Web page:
On Christians and Judaism #2

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I still have a little trouble understanding why the First Christians didn’t get it when Jesus told them what they supposed to do about the Gospel.

And Jesus came and spoke unto them, saying, All power is given unto me in heaven and in earth. Go you therefore, and teach all nations, baptizing them in the name of the Father, and of the Son, and of the Holy Spirit: Teaching them to observe all things whatsoever I have commanded you: and, lo, I am with you always, even unto the end of the world. Amen.

Matthew 28:18–20 KJ2000

How did they miss the word nations and how on earth were they going to do that if they didn’t go to the nations. They eventually did, but not for some time. Peter had to be shown in a vision and the pouring out of the spirit that it was okay to baptize an Italian.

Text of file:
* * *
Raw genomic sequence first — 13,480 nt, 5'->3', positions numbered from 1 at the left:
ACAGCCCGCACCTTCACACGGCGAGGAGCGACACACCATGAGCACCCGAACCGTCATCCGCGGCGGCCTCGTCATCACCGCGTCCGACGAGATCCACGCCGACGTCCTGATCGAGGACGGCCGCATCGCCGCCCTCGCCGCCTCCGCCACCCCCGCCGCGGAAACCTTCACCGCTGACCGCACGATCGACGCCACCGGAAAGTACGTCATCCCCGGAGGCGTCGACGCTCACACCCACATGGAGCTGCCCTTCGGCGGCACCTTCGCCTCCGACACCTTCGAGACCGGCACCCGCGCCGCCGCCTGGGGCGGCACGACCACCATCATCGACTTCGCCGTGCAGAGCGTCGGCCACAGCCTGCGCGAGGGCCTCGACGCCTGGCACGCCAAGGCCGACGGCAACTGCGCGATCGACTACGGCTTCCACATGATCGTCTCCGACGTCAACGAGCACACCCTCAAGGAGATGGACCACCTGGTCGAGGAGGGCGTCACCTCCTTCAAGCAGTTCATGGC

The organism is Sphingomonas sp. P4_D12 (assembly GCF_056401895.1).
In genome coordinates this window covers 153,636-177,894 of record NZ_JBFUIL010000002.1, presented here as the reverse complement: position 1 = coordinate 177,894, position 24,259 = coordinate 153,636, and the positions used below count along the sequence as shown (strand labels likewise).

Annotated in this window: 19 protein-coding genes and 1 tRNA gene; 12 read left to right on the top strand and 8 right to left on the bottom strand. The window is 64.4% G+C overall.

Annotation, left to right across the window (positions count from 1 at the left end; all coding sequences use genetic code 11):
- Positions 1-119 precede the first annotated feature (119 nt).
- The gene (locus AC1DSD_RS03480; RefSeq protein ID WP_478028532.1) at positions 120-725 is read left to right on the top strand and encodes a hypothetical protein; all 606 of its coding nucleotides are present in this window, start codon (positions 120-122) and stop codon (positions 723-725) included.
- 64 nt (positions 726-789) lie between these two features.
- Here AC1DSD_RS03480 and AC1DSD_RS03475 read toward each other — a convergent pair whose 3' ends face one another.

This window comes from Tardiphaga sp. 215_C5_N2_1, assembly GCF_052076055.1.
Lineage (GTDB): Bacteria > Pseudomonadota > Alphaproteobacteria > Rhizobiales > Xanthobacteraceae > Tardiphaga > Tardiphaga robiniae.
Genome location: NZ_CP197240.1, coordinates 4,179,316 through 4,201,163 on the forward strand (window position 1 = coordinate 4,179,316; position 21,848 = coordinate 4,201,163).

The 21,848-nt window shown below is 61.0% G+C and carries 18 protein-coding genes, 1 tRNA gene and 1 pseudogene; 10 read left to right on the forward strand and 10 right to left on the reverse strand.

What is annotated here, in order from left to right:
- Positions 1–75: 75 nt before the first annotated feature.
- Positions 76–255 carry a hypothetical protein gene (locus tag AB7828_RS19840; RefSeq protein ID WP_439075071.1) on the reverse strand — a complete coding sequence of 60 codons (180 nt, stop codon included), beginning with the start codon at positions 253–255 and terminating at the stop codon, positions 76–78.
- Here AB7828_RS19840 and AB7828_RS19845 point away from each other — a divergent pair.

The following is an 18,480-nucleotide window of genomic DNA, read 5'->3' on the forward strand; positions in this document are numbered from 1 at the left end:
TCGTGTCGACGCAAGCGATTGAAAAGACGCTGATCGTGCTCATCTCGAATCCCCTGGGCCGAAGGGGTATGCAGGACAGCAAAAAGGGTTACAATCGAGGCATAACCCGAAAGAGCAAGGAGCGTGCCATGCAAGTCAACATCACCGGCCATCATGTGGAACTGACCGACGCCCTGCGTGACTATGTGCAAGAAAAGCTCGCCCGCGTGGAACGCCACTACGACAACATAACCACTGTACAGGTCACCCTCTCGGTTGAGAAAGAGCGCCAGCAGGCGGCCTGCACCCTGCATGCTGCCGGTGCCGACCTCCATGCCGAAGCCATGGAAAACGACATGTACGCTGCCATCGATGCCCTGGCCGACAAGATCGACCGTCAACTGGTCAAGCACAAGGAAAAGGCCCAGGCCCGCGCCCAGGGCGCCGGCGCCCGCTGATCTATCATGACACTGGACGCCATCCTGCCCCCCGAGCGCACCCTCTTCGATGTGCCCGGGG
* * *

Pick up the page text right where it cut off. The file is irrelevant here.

I suppose we are so far removed from the culture of that time that we can’t appreciate the prejudice that Jews had toward any non-Jew. (And that is what Gentile has come to mean—non-Jew—although in Greek it was a broader term, meaning nations, including Jews.) Prejudice dies hard, as some of us are old enough to recall. So hard, in fact, that even plain instructions from Jesus couldn’t erase it. Let’s see how, after his vision, Peter was confronted by other believers in Jerusalem.


Ronald L. Dart

Ronald L. Dart (1934–2016) — People around the world have come to appreciate his easy style, non-combative approach to explaining the Bible, and the personal, almost one-on-one method of explaining what’s going on in the world in the light of the Bible. After retiring from teaching and church administration in 1995 he started Christian Educational Ministries and the Born to Win radio program.

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